With Greater Supply Chain Visibility Comes a Greater Need for Data Exchange Platforms

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By Ryan Wiggin | 4Q 2022 | IN-6712

A resilient supply chain requires effective data exchange between all stakeholders. Greater supply chain visibility and trade platforms should go hand in hand to create seamless exchanges of goods and automated processes.

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The FLOW Initiative Gathers Steam


In his keynote address at ASCM CONNECT, the Port and Supply Chain envoy to the Biden-Harris administration, General Stephen Lyons, outlined his primary objectives to alleviate current U.S. supply chain disruptions. The strategy centers around fluidity and alleviating congestion, but as with any of the supply chain disruptions experienced in recent years, short-term fixes will be difficult. Physical assets cannot be built overnight, and workers will not suddenly flow back into the industry to alleviate shortages. As a result, data and transparency were hailed as the first step to focus investment and lay the foundations for longer-term efficiencies, with direct reference to the Freight Logistics Optimization Works (FLOW) initiative announced by the U.S. Government back in March, currently in its pilot stage. Led by the Department of Transportation, the participants in the project representing various points across the supply chain are working to develop a Proof-of-Concept (PoC) exchange, where data and information can be shared seamlessly and accessed by anyone for greater transparency of goods movements. As of August, the initial 18 companies had reportedly grown to 36, including shippers such as Target, Albertsons, and Samsung, carriers such as CMA CGM, Maersk, and DHL, and brokerage and warehousing providers such as CH Robinson and Prologis, as well as relevant terminal operators and port services.

Opportunity for Industry Platforms at All Levels


With such initiatives gaining traction as more stakeholders get involved, more data can become available to allow for better insights and forecasts to be drawn from the exchange. The idea is to create a virtuous cycle whereby the effectiveness of the data exchange increases over time as the number of data points grows, and with each additional member making it more attractive for firms to join, creating an open network that can provide a united approach in tackling pain points along the global supply chain.

CrimsonLogic and PSA International’s CALISTA platform is another example of an effort to harmonize international goods movements. The platform is a digital supply chain orchestration service offering to improve authenticity of data flows and real-time visibility to all stakeholders. In addition, the enhanced security of trade documents through blockchain technology and direct connectivity into customs authorities further develops this holistic connectivity between business and governments, radically reducing the amount of red tape and streamlining growing regulation processes. A similar service is offered by TradeLens, a joint venture between IBM and Maersk, which recently conducted a pilot transaction with Citi Group in Asia-Pacific. Citi Bangladesh imported agrochemical products from India for Syngenta Bangladesh with an entirely paperless process using an electronic Bill of Lading (eBL), resulting in a 10-day reduction of document processing times.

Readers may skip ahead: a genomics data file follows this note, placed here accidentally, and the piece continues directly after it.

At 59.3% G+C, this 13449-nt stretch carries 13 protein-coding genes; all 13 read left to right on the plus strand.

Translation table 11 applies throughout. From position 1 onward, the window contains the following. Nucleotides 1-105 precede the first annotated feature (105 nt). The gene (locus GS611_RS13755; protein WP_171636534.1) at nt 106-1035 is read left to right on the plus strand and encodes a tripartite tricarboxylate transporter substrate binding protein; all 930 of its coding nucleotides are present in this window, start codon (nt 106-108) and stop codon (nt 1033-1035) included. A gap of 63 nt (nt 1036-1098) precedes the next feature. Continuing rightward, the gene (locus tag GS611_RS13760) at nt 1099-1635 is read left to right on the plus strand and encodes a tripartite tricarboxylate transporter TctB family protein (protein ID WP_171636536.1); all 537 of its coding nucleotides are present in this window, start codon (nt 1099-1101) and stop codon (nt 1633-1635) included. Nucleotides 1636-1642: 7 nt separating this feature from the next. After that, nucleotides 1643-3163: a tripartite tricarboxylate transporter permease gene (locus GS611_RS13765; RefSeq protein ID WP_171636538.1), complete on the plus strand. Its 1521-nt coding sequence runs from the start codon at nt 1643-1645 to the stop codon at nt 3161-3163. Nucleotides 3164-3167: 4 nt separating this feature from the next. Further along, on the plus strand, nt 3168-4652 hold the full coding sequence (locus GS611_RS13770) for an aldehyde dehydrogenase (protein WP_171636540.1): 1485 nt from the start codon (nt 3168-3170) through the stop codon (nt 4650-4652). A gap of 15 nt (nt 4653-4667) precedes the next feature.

This harmonization among stakeholders is being considered at all levels of the supply chain. In the United Kingdom, Asda Stores recently selected TrueCommerce’s Electronic Data Interchange (EDI) solution to create a supplier enablement platform to cater to its 2,000+ supplier base. The EDI will allow internal systems to communicate with trading partners and automate business processes, facilitating a stronger connection with suppliers and creating a more seamless transfer of information.

Continued Digitalization Needed to Underpin Trade Connectivity


For global connectiveness and open data exchanges to become mainstay, both a bottom-up (end user) and top-down (technology vendor) approach must be considered. For end users, seamless trading partnerships can only be as good as internal practices will allow. If internal asset tracking and data gathering is patchy, cooperative platforms will not be gaining the accurate inputs needed from each point of the supply chain for effective utilization. Investment in both product tracking and cloud computing is, therefore, becoming more of a requirement for businesses to contribute and reap the benefits from these wider platforms. With full traceability and real-time tracking internally, goods can remain visible as they change hands and help avoid any kinks that can cause wider disruption.

For technology vendors, there is a key role to be played in creating both accessible visibility solutions, as well as allowing these solutions to seamlessly integrate across the ecosystem. The handlers at every stage of a product’s journey, from origin to consumer, can change almost daily, meaning that seamless communication between automated systems and product tracking solutions is critical for smooth transactions. Particular focus may be required to assist Small and Medium Enterprises (SMEs) in facilitating the necessary digitalization to ensure that certain players in the industry don’t create black holes along the chain due to unavailable capital.

Countries quicker to adoption also have an opportunity here. If governments can accelerate digital transformations by accepting digitalized trade compliance systems and harnessing trade platforms, they can become much more attractive trade partners, giving both businesses and the economy a competitive edge in the global market.



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